This is the second post in a series expanding on 20 Things I Learned from My Toddler.
Always clean your plate, but don’t overeat. When you are full, dump the rest of the food on the table and spread it around.
Many of us were taught as children that we should always clean our plates. In doing so, we have learned to regulate the amount of food we eat based on external conditions rather than by listening to our bodies. This habit often leads to overeating and attempts to count calories in order to eat healthy.
The problem with counting calories or any other attempts to measure our food intake is that it is a habit that few of us are able to maintain for any significant length of time, and it ignores our body’s internal ability to regulate itself. We tend to lose the ability to determine whether we are hungry, satisfied or stuffed when we stop listening to our bodies.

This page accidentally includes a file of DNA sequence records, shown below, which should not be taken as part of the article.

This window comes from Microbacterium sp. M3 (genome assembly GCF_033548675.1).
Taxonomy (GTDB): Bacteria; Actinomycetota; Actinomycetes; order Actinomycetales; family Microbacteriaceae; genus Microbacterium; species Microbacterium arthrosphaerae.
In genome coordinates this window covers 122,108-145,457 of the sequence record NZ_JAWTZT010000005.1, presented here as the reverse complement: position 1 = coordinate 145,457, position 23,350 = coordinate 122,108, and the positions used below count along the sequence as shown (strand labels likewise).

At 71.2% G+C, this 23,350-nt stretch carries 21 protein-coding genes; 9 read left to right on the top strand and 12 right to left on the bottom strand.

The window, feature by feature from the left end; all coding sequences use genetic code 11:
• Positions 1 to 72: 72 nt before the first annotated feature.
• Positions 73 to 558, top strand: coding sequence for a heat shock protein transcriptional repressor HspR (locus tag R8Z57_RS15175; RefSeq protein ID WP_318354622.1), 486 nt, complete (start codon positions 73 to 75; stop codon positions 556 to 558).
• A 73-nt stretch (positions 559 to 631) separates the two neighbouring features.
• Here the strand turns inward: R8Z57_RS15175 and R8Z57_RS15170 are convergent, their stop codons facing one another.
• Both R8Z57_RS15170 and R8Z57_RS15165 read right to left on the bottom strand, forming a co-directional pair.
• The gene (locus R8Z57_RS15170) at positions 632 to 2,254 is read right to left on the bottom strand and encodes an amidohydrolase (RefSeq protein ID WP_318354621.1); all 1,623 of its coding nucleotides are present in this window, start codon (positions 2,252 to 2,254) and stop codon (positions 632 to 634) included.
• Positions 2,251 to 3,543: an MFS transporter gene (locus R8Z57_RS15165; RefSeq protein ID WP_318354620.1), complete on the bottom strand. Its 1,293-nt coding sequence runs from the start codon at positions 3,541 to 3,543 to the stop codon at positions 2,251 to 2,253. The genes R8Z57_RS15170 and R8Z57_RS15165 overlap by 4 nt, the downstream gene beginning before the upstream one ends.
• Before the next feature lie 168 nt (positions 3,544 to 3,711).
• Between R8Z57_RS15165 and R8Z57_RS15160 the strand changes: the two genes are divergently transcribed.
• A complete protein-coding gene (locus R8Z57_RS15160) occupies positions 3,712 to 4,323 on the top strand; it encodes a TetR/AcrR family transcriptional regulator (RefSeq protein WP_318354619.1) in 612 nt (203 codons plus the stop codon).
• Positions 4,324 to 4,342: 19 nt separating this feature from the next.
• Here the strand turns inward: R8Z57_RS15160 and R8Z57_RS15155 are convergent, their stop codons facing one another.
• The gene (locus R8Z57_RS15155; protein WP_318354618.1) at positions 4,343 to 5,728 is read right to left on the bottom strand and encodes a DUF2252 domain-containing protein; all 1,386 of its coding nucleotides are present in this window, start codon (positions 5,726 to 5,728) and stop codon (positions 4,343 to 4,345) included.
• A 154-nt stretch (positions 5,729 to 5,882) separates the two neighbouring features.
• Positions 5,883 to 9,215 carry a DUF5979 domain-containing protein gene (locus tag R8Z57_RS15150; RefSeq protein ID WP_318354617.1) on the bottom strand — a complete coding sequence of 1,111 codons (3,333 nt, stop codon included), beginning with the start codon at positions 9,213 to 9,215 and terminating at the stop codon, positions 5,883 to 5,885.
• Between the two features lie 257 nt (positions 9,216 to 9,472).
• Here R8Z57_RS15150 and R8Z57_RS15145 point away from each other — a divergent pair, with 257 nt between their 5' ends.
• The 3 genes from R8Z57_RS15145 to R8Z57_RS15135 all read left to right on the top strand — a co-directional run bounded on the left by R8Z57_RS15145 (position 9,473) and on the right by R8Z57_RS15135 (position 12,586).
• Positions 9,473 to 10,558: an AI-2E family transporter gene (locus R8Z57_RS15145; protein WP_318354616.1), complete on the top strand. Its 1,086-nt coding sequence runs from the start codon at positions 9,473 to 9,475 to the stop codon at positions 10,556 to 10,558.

Small children still have this ability. They do tend to get sidetracked by toys, animals, candy, music, etc., but for the most part, when a toddler is satisfied, they no longer have the desire to eat. The older they get, the more prone to overeating they become.
Why Do We Ignore Our Bodies?
Food is a joy. In my attempts to eat healthy, I have often been asked how I find joy in life if I don’t allow myself the simple pleasures of unhealthy foods. My response is that if the greatest joy in life is an overabundance of chocolate cake that leaves me feeling sick, then my life must really suck.
The fact is, the times when I am most unhappy with my life are the times I find it most difficult to listen to my body. Children generally do not find themselves unhappy with life the way we grown-ups do. They live in the moment and get excited about family, friends, toys, dancing, puppies and squishing mashed potatoes between their fingers.
The lesson we can learn from toddlers is that when we find joy and excitement in the little things in life, we don’t have to rely solely on food (or alcohol, shopping, video games, etc.) to give us joy.